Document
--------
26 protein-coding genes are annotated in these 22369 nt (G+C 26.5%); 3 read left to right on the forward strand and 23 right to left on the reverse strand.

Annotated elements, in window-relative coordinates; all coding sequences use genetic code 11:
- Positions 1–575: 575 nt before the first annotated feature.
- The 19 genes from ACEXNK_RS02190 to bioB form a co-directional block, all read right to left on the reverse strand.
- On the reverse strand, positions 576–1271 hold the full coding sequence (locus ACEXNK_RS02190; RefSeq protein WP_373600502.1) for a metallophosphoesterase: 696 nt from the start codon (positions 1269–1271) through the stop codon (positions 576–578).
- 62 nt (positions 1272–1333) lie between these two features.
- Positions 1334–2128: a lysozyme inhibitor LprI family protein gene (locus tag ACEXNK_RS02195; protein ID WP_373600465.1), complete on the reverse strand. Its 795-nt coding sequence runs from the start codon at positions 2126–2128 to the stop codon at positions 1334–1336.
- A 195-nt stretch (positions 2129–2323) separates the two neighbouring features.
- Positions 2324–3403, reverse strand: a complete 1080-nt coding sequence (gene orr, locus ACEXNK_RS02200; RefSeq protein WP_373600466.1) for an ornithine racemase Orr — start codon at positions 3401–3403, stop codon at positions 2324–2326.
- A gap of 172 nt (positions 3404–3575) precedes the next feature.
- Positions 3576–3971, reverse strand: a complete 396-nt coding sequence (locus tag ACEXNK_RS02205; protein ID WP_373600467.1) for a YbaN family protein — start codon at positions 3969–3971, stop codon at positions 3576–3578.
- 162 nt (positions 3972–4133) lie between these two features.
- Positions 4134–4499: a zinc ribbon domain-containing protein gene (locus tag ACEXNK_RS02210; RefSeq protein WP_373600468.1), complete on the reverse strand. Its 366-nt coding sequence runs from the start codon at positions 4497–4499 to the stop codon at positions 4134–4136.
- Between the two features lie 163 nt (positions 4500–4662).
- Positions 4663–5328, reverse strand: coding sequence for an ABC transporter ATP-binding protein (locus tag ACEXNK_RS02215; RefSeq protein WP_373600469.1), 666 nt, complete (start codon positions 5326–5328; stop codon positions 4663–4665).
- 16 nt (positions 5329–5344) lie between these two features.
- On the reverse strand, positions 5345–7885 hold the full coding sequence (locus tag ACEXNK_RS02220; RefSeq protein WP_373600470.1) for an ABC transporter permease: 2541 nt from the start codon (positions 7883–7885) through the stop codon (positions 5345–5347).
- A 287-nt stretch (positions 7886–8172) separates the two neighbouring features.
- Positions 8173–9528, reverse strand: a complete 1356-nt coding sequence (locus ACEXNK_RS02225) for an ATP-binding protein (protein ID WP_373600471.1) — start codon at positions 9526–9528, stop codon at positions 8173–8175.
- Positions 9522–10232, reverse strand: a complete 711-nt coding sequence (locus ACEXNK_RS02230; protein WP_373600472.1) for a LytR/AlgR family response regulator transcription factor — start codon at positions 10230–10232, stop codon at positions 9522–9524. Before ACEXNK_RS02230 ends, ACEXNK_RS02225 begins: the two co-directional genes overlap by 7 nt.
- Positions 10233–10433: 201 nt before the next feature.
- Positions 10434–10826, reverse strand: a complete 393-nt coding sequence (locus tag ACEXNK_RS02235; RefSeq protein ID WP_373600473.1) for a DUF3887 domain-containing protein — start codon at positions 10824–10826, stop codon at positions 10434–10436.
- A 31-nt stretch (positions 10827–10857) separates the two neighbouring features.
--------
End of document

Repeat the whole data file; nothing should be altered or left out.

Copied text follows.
26 protein-coding genes are annotated in these 22369 nt (G+C 26.5%); 3 read left to right on the forward strand and 23 right to left on the reverse strand.

Annotated elements, in window-relative coordinates; all coding sequences use genetic code 11:
- Positions 1–575: 575 nt before the first annotated feature.
- The 19 genes from ACEXNK_RS02190 to bioB form a co-directional block, all read right to left on the reverse strand.
- On the reverse strand, positions 576–1271 hold the full coding sequence (locus ACEXNK_RS02190; RefSeq protein WP_373600502.1) for a metallophosphoesterase: 696 nt from the start codon (positions 1269–1271) through the stop codon (positions 576–578).
- 62 nt (positions 1272–1333) lie between these two features.
- Positions 1334–2128: a lysozyme inhibitor LprI family protein gene (locus tag ACEXNK_RS02195; protein ID WP_373600465.1), complete on the reverse strand. Its 795-nt coding sequence runs from the start codon at positions 2126–2128 to the stop codon at positions 1334–1336.
- A 195-nt stretch (positions 2129–2323) separates the two neighbouring features.
- Positions 2324–3403, reverse strand: a complete 1080-nt coding sequence (gene orr, locus ACEXNK_RS02200; RefSeq protein WP_373600466.1) for an ornithine racemase Orr — start codon at positions 3401–3403, stop codon at positions 2324–2326.
- A gap of 172 nt (positions 3404–3575) precedes the next feature.
- Positions 3576–3971, reverse strand: a complete 396-nt coding sequence (locus tag ACEXNK_RS02205; protein ID WP_373600467.1) for a YbaN family protein — start codon at positions 3969–3971, stop codon at positions 3576–3578.
- 162 nt (positions 3972–4133) lie between these two features.
- Positions 4134–4499: a zinc ribbon domain-containing protein gene (locus tag ACEXNK_RS02210; RefSeq protein WP_373600468.1), complete on the reverse strand. Its 366-nt coding sequence runs from the start codon at positions 4497–4499 to the stop codon at positions 4134–4136.
- Between the two features lie 163 nt (positions 4500–4662).
- Positions 4663–5328, reverse strand: coding sequence for an ABC transporter ATP-binding protein (locus tag ACEXNK_RS02215; RefSeq protein WP_373600469.1), 666 nt, complete (start codon positions 5326–5328; stop codon positions 4663–4665).
- 16 nt (positions 5329–5344) lie between these two features.
- On the reverse strand, positions 5345–7885 hold the full coding sequence (locus tag ACEXNK_RS02220; RefSeq protein WP_373600470.1) for an ABC transporter permease: 2541 nt from the start codon (positions 7883–7885) through the stop codon (positions 5345–5347).
- A 287-nt stretch (positions 7886–8172) separates the two neighbouring features.
- Positions 8173–9528, reverse strand: a complete 1356-nt coding sequence (locus ACEXNK_RS02225) for an ATP-binding protein (protein ID WP_373600471.1) — start codon at positions 9526–9528, stop codon at positions 8173–8175.
- Positions 9522–10232, reverse strand: a complete 711-nt coding sequence (locus ACEXNK_RS02230; protein WP_373600472.1) for a LytR/AlgR family response regulator transcription factor — start codon at positions 10230–10232, stop codon at positions 9522–9524. Before ACEXNK_RS02230 ends, ACEXNK_RS02225 begins: the two co-directional genes overlap by 7 nt.
- Positions 10233–10433: 201 nt before the next feature.
- Positions 10434–10826, reverse strand: a complete 393-nt coding sequence (locus tag ACEXNK_RS02235; RefSeq protein ID WP_373600473.1) for a DUF3887 domain-containing protein — start codon at positions 10824–10826, stop codon at positions 10434–10436.
- A 31-nt stretch (positions 10827–10857) separates the two neighbouring features.